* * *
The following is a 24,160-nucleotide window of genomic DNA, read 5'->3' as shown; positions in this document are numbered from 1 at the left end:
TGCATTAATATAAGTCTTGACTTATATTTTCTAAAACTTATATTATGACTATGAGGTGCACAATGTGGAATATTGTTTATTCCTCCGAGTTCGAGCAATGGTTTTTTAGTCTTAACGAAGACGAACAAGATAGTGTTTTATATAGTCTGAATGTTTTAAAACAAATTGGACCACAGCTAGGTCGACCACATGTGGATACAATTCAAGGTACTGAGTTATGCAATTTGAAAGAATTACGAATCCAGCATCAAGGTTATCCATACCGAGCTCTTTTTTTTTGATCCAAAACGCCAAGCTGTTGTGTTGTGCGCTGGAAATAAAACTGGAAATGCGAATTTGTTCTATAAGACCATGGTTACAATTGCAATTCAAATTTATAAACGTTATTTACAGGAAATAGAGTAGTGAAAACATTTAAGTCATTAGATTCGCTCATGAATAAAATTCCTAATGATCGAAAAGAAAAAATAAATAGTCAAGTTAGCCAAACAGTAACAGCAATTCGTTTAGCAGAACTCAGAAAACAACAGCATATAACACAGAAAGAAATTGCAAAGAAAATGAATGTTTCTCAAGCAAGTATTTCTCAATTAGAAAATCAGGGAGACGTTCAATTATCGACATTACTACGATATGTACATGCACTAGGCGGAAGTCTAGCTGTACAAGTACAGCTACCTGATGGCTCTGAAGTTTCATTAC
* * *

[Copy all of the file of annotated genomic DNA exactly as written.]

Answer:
The following is a 24,160-nucleotide window of genomic DNA, read 5'->3' as shown; positions in this document are numbered from 1 at the left end:
TGCATTAATATAAGTCTTGACTTATATTTTCTAAAACTTATATTATGACTATGAGGTGCACAATGTGGAATATTGTTTATTCCTCCGAGTTCGAGCAATGGTTTTTTAGTCTTAACGAAGACGAACAAGATAGTGTTTTATATAGTCTGAATGTTTTAAAACAAATTGGACCACAGCTAGGTCGACCACATGTGGATACAATTCAAGGTACTGAGTTATGCAATTTGAAAGAATTACGAATCCAGCATCAAGGTTATCCATACCGAGCTCTTTTTTTTTGATCCAAAACGCCAAGCTGTTGTGTTGTGCGCTGGAAATAAAACTGGAAATGCGAATTTGTTCTATAAGACCATGGTTACAATTGCAATTCAAATTTATAAACGTTATTTACAGGAAATAGAGTAGTGAAAACATTTAAGTCATTAGATTCGCTCATGAATAAAATTCCTAATGATCGAAAAGAAAAAATAAATAGTCAAGTTAGCCAAACAGTAACAGCAATTCGTTTAGCAGAACTCAGAAAACAACAGCATATAACACAGAAAGAAATTGCAAAGAAAATGAATGTTTCTCAAGCAAGTATTTCTCAATTAGAAAATCAGGGAGACGTTCAATTATCGACATTACTACGATATGTACATGCACTAGGCGGAAGTCTAGCTGTACAAGTACAGCTACCTGATGGCTCTGAAGTTTCATTAC